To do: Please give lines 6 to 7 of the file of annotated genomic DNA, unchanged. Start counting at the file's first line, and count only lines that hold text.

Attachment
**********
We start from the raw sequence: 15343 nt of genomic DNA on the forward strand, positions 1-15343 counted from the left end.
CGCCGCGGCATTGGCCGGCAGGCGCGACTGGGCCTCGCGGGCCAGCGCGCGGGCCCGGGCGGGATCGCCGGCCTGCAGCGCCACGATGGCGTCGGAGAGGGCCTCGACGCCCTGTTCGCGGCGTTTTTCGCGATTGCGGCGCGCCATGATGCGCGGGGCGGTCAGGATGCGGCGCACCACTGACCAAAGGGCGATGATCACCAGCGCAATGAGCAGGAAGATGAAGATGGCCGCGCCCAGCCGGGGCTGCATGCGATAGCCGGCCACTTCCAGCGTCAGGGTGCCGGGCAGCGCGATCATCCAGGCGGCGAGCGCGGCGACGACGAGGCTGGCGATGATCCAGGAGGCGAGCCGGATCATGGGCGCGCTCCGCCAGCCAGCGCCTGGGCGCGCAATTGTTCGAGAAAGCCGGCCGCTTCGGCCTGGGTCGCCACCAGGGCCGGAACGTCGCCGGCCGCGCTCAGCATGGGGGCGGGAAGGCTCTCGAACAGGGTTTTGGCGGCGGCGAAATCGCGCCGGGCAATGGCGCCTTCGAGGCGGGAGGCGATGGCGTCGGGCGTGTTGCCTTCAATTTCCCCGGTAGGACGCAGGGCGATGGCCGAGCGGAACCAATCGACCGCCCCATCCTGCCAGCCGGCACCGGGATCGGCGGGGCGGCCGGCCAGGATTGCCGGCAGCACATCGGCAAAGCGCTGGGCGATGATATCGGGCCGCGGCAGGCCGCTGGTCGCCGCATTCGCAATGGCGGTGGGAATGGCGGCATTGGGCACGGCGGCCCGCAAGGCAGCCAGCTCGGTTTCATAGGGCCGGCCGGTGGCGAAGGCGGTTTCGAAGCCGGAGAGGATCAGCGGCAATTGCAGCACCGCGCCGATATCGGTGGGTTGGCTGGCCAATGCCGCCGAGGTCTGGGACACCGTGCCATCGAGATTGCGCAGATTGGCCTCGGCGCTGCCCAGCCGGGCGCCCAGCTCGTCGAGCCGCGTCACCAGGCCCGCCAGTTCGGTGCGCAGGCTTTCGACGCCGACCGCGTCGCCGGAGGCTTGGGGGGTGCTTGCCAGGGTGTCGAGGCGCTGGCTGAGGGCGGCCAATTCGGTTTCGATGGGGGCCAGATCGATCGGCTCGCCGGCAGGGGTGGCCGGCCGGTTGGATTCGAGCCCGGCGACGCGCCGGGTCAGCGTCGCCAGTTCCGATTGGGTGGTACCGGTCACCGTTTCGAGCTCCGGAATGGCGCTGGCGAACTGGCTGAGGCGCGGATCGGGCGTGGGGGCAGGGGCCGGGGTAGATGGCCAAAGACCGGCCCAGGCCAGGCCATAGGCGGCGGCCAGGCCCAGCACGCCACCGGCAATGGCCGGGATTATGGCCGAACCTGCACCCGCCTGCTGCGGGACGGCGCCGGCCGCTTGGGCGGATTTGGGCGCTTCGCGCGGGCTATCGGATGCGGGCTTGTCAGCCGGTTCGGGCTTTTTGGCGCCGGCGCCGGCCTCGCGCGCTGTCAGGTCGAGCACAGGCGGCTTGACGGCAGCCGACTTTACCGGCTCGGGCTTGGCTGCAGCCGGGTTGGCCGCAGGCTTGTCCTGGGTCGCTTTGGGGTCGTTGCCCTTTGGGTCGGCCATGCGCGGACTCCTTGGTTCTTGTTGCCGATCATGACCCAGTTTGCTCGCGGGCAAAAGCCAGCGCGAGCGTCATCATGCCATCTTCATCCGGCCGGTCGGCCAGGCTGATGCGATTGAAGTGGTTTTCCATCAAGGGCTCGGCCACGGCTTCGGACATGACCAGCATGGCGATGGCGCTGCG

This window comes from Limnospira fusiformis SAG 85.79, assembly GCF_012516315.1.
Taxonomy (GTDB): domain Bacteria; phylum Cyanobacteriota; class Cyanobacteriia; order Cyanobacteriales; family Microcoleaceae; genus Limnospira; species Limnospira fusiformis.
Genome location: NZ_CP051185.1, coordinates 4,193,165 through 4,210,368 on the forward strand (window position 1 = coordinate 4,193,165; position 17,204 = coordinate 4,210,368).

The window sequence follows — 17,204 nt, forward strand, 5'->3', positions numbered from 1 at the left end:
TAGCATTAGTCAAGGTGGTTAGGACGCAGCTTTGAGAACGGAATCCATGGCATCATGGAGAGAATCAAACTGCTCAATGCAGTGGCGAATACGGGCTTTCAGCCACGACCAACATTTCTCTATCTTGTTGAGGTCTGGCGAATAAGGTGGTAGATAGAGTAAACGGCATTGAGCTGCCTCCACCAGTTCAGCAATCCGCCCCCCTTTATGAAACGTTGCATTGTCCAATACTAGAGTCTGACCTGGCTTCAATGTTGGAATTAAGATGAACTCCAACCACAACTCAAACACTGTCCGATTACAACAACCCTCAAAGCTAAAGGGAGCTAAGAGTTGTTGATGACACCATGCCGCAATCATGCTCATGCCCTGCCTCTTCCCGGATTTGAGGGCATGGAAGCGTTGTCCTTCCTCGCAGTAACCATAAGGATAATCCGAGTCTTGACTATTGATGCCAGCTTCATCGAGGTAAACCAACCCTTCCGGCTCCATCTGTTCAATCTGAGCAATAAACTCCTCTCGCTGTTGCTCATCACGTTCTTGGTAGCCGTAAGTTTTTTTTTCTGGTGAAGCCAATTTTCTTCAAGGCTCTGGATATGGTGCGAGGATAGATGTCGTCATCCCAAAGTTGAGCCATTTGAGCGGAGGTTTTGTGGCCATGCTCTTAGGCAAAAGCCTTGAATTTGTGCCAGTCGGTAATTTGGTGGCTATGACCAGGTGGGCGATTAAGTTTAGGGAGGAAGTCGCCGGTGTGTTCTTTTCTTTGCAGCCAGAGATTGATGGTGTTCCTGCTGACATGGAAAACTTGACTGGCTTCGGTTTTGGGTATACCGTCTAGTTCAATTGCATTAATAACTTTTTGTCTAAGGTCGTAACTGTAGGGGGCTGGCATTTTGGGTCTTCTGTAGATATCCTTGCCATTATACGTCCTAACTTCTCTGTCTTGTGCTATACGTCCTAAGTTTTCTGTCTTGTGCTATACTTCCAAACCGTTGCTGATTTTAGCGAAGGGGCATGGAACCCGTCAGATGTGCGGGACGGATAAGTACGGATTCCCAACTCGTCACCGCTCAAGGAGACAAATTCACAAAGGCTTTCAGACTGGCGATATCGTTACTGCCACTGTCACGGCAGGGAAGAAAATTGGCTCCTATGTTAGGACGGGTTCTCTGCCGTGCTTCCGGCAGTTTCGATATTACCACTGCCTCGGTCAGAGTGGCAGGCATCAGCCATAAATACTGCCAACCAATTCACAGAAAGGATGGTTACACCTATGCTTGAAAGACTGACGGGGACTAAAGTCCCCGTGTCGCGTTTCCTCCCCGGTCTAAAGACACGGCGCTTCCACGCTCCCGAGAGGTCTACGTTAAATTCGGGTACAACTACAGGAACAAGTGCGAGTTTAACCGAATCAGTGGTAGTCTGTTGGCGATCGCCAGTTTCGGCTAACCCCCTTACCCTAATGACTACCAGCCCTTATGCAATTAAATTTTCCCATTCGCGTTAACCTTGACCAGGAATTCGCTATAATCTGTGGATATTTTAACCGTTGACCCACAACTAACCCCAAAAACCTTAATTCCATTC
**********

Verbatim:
The window sequence follows — 17,204 nt, forward strand, 5'->3', positions numbered from 1 at the left end:
TAGCATTAGTCAAGGTGGTTAGGACGCAGCTTTGAGAACGGAATCCATGGCATCATGGAGAGAATCAAACTGCTCAATGCAGTGGCGAATACGGGCTTTCAGCCACGACCAACATTTCTCTATCTTGTTGAGGTCTGGCGAATAAGGTGGTAGATAGAGTAAACGGCATTGAGCTGCCTCCACCAGTTCAGCAATCCGCCCCCCTTTATGAAACGTTGCATTGTCCAATACTAGAGTCTGACCTGGCTTCAATGTTGGAATTAAGATGAACTCCAACCACAACTCAAACACTGTCCGATTACAACAACCCTCAAAGCTAAAGGGAGCTAAGAGTTGTTGATGACACCATGCCGCAATCATGCTCATGCCCTGCCTCTTCCCGGATTTGAGGGCATGGAAGCGTTGTCCTTCCTCGCAGTAACCATAAGGATAATCCGAGTCTTGACTATTGATGCCAGCTTCATCGAGGTAAACCAACCCTTCCGGCTCCATCTGTTCAATCTGAGCAATAAACTCCTCTCGCTGTTGCTCATCACGTTCTTGGTAGCCGTAAGTTTTTTTTTCTGGTGAAGCCAATTTTCTTCAAGGCTCTGGATATGGTGCGAGGATAGATGTCGTCATCCCAAAGTTGAGCCATTTGAGCGGAGGTTTTGTGGCCATGCTCTTAGGCAAAAGCCTTGAATTTGTGCCAGTCGGTAATTTGGTGGCTATGACCAGGTGGGCGATTAAGTTTAGGGAGGAAGTCGCCGGTGTGTTCTTTTCTTTGCAGCCAGAGATTGATGGTGTTCCTGCTGACATGGAAAACTTGACTGGCTTCGGTTTTGGGTATACCGTCTAGTTCAATTGCATTAATAACTTTTTGTCTAAGGTCGTAACTGTAGGGGGCTGGCATTTTGGGTCTTCTGTAGATATCCTTGCCATTATACGTCCTAACTTCTCTGTCTTGTGCTATACGTCCTAAGTTTTCTGTCTTGTGCTATACTTCCAAACCGTTGCTGATTTTAGCGAAGGGGCATGGAACCCGTCAGATGTGCGGGACGGATAAGTACGGATTCCCAACTCGTCACCGCTCAAGGAGACAAATTCACAAAGGCTTTCAGACTGGCGATATCGTTACTGCCACTGTCACGGCAGGGAAGAAAATTGGCTCCTATGTTAGGACGGGTTCTCTGCCGTGCTTCCGGCAGTTTCGATATTACCACTGCCTCGGTCAGAGTGGCAGGCATCAGCCATAAATACTGCCAACCAATTCACAGAAAGGATGGTTACACCTATGCTTGAAAGACTGACGGGGACTAAAGTCCCCGTGTCGCGTTTCCTCCCCGGTCTAAAGACACGGCGCTTCCACGCTCCCGAGAGGTCTACGTTAAATTCGGGTACAACTACAGGAACAAGTGCGAGTTTAACCGAATCAGTGGTAGTCTGTTGGCGATCGCCAGTTTCGGCTAACCCCCTTACCCTAATGACTACCAGCCCTTATGCAATTAAATTTTCCCATTCGCGTTAACCTTGACCAGGAATTCGCTATAATCTGTGGATATTTTAACCGTTGACCCACAACTAACCCCAAAAACCTTAATTCCATTC